This feeling of increasing marginalization grows out of the decades-long diminishment of BELPaF’s formal status within TESOL. Mary Romney, who served as the first chair of the International Black Professionals and Friends in TESOL (IBPFT) Caucus after its official recognition by TESOL, recounted the group’s history during the meeting. I was shocked to learn that what is now BELPaF started as the Standard English as a Second Dialect Interest Section, an interest section that explicitly addressed how to teach Standard English to speakers of other dialects, including African American Vernacular English (AAVE). This interest section served as a home for many Black TESOLers, but was dissolved in the late 1980s because of low membership numbers. After its dissolution, the former members met informally at the Convention each year, until Connie Perdreau founded the IBPFT Caucus at the 1992 TESOL Convention in Vancouver, Canada. In 1997, Mary Romney applied for IBPFT to become a formal membership entity within TESOL, which was approved provisionally and then made permanent in 1999. However, in 2006, the Caucus Review Task Force was formed, and the following year, the caucuses were replaced with Forums, conceived of as independent entities separate from TESOL. IBPFT renamed itself BELPaF, and was granted a non-adjudicated academic session and a meeting space at each year’s Convention along with its Forum status. This continued until the recent governance restructuring, carried out from 2014–2017, led to the reformulation of TESOL’s communities of practice.

The new system was formally instituted in May 2018 (TESOL International Association, 2018), just after the Chicago Convention, with many Forums transitioning to PLN status, including BELPaF. Though TESOL states that “the PLNs have been created to provide a flexible model for groups like Forums to be recognized and be part of the association’s governance system” (TESOL Board Approves Final Phase of Governance Restructuring, 2018), this formal recognition as TESOL entities is accompanied with a decline in material support. As outlined in the TESOL Communities of Practice Procedure Manual (TESOL International Association, 2017), TESOL provides PLNs with an online discussion platform, a staff contact who will help establish the PLN’s presence on myTESOL, and the ability to submit a Convention proposal to the Conferences Professional Council to be adjudicated. Because this session may or may not be accepted during the adjudication process and TESOL does not guarantee meeting space for PLNs as it did for Forums, there is no assurance of any in-person contact for PLN members at the annual Convention. Though I believe that this change was not made with the intention of marginalization, the removal of institutional support that accompanies the shift to the PLN structure disproportionally affects BELPaF and other identity-based PLNs that represent marginalized groups within the TESOL community.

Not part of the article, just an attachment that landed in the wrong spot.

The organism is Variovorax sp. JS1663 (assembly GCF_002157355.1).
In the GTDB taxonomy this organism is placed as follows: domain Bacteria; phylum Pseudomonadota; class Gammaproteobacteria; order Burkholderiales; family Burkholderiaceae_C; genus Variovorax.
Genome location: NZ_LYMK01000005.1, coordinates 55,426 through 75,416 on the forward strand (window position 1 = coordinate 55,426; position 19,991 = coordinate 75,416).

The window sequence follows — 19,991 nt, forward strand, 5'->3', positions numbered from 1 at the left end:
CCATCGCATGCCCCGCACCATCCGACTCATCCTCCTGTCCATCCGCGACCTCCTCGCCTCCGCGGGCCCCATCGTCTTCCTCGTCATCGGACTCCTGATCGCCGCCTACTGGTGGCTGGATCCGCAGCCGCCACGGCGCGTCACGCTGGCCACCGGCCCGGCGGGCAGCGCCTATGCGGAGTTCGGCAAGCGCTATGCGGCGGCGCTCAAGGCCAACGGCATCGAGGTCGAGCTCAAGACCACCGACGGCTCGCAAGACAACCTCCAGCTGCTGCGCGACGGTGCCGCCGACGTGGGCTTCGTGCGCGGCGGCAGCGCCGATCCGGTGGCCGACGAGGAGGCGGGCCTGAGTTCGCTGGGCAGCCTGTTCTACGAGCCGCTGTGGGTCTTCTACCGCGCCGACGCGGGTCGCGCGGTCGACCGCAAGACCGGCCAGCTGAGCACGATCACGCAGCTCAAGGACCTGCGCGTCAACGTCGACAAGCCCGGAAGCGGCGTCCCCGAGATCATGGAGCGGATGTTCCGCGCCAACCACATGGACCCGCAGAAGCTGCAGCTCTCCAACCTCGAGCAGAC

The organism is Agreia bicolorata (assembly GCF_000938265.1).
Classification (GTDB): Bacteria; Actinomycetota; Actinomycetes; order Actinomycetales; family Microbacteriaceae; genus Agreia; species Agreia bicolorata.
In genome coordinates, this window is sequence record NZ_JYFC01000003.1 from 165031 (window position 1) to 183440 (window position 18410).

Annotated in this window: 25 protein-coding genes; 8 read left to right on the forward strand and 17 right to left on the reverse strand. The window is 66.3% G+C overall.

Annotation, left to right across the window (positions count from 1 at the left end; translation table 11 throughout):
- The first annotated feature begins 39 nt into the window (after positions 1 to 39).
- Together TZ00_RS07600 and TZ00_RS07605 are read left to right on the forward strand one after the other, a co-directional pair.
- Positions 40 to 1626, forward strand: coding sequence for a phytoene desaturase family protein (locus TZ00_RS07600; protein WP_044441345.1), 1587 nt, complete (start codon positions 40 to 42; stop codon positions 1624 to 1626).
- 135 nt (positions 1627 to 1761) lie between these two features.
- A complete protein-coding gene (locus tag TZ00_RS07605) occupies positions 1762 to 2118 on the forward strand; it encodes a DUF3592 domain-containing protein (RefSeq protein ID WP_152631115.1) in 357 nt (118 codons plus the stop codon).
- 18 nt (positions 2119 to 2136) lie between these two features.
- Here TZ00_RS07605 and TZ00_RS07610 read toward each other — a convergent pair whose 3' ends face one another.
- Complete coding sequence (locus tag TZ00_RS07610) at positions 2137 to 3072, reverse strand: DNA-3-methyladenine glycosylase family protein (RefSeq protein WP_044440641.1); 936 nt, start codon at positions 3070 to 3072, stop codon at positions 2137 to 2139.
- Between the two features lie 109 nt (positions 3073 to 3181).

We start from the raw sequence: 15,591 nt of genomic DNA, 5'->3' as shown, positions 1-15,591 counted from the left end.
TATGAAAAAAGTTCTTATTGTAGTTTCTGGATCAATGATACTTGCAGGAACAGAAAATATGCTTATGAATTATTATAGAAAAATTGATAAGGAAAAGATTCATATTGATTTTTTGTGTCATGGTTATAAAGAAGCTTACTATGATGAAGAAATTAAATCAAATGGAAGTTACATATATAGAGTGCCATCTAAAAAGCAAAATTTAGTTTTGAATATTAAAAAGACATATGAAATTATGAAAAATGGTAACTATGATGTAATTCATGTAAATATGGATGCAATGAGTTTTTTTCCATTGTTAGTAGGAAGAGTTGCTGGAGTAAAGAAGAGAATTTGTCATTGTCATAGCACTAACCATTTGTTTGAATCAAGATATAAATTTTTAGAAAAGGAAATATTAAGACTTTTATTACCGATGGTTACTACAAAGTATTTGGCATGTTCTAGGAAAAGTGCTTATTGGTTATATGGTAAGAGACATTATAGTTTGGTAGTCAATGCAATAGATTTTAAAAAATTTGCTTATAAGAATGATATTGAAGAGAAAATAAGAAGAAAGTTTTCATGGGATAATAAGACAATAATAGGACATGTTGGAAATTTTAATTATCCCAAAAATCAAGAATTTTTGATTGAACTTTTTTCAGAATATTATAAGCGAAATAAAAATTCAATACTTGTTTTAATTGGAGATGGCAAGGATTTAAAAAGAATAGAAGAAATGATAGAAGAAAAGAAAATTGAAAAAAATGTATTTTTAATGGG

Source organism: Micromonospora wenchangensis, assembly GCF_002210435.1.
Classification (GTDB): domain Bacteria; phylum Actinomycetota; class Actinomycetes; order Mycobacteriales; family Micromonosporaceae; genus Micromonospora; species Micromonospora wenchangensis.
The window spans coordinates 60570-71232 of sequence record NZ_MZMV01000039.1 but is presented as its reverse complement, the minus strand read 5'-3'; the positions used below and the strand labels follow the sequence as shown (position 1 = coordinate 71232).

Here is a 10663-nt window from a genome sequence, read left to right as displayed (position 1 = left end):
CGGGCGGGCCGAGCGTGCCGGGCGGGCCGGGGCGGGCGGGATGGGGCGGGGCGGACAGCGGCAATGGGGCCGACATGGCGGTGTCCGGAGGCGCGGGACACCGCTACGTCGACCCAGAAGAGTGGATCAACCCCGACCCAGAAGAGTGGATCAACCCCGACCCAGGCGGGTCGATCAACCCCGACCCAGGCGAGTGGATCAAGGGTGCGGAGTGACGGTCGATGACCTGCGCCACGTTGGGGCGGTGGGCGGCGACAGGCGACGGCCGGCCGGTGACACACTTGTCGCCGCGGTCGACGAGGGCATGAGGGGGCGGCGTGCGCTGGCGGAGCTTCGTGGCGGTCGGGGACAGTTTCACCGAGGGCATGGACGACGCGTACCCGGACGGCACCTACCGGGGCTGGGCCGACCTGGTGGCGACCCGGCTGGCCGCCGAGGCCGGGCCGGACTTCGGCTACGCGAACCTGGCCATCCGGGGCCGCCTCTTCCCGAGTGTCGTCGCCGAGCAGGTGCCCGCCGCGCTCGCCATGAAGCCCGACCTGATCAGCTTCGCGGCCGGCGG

In-person meetings are particularly important for BELPaF members, because Black TESOLers are underrepresented within the field and at the annual Convention. As I debriefed with my grad school classmates after my first TESOL Convention, in Baltimore, Maryland in 2016, I noticed how the experience I had, of finding a racially diverse group of conference attendees with a prominent core of Black TESOLers, was a direct result of having chosen to attend all the race-focused sessions on the program. At sessions without an overt racial focus, like those the majority of my classmates chose to attend, the absence of Black TESOLers was so common as to not be noticed and White norms prevailed.

When it’s more typical for Black TESOLers to be absent than present in any given professional setting, the result is the exception(al) syndrome (Nero, 2006). As Nero (2010) writes, “The problem with having so few faculty (or professionals) of color, is that one person (the exception) is made to carry the burden of the group (for better or worse).” BELPaF is an example of a space where Black TESOL professionals are able to be “normal,” able to both succeed and screw up, without constantly “trying to disprove the negative stereotypes associated with people of color” (Nero, 2010), which Nero warns against. The normalization of Black teachers can also disrupt the dangerous cycle that leads Black students to believe that “Blacks themselves should not expect to be teachers because most teachers (at least in the United States) are White” (Nero, 2006, p. 24). If these students see examples of successful Black TESOL professionals, such as those within BELPaF, they are more likely to enter the profession.